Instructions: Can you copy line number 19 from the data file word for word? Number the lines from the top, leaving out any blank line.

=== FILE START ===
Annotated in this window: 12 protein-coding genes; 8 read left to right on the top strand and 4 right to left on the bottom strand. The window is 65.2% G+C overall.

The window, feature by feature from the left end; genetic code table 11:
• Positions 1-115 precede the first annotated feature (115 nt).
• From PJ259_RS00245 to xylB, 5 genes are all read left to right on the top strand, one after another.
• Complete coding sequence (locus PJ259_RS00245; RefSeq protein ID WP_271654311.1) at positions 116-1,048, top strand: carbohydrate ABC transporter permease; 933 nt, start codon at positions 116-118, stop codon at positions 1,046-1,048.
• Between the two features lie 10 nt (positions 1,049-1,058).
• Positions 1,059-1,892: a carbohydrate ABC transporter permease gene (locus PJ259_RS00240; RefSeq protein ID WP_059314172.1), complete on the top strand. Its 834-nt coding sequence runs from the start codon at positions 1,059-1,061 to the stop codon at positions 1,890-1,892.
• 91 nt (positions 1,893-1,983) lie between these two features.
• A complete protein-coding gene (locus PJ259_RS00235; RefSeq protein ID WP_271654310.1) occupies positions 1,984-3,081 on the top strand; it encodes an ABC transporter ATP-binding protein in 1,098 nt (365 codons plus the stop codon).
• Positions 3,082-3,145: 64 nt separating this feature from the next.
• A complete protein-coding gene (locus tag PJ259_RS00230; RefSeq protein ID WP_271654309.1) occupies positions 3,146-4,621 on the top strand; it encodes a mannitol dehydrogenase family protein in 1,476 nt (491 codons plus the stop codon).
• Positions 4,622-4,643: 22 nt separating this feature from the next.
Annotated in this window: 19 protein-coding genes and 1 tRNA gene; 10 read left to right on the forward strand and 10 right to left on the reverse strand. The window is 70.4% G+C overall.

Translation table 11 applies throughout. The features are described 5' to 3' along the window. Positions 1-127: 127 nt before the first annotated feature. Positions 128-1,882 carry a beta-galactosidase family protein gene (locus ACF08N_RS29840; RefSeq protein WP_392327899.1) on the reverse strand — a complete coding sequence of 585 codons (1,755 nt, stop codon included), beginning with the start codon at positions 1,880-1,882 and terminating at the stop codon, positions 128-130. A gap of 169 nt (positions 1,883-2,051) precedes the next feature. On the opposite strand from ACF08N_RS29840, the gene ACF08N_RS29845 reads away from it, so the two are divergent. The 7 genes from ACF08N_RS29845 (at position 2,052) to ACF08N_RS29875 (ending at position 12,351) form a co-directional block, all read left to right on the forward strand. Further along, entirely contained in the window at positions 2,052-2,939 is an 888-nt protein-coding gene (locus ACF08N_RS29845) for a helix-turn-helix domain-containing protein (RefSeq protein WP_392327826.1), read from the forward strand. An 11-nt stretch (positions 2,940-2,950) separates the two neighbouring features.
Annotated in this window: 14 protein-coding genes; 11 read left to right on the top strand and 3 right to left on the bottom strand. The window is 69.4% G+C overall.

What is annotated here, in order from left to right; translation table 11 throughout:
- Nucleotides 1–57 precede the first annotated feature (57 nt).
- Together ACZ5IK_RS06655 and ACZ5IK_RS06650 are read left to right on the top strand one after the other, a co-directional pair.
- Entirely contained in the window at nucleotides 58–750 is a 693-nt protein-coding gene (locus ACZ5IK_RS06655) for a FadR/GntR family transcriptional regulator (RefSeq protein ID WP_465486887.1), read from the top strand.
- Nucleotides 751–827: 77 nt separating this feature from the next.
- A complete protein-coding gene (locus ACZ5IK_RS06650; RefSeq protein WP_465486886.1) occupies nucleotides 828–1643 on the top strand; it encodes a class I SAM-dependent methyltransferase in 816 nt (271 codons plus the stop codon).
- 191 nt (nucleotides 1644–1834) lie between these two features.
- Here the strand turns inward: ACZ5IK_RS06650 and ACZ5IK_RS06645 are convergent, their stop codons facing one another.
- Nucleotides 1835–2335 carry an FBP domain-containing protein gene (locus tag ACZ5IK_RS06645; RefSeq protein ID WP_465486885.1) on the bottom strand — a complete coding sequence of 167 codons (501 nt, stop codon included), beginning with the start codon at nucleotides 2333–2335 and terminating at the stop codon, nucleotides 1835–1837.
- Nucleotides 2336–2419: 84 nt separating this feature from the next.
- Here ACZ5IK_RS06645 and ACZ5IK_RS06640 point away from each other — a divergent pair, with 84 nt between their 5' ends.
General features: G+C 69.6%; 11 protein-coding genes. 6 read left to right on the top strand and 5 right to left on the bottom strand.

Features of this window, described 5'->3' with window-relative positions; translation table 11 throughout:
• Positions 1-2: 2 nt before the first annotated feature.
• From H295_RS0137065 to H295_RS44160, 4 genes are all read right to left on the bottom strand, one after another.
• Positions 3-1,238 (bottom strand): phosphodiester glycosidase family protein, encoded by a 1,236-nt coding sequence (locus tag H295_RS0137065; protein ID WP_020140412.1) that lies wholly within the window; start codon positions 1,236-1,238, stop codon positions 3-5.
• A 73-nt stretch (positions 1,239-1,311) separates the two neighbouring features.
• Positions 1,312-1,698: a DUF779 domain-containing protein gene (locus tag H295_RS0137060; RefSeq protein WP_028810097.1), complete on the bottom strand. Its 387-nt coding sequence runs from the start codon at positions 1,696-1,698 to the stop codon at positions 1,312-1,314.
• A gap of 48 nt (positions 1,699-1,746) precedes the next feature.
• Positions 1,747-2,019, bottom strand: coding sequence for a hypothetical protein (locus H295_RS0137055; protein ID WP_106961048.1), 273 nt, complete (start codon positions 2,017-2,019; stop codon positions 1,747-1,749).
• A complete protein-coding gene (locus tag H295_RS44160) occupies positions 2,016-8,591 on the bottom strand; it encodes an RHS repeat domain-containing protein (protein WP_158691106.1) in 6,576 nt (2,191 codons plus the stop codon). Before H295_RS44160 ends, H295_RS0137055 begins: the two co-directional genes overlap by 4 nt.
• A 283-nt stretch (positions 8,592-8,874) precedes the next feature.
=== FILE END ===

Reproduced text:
- Entirely contained in the window at nucleotides 58–750 is a 693-nt protein-coding gene (locus ACZ5IK_RS06655) for a FadR/GntR family transcriptional regulator (RefSeq protein ID WP_465486887.1), read from the top strand.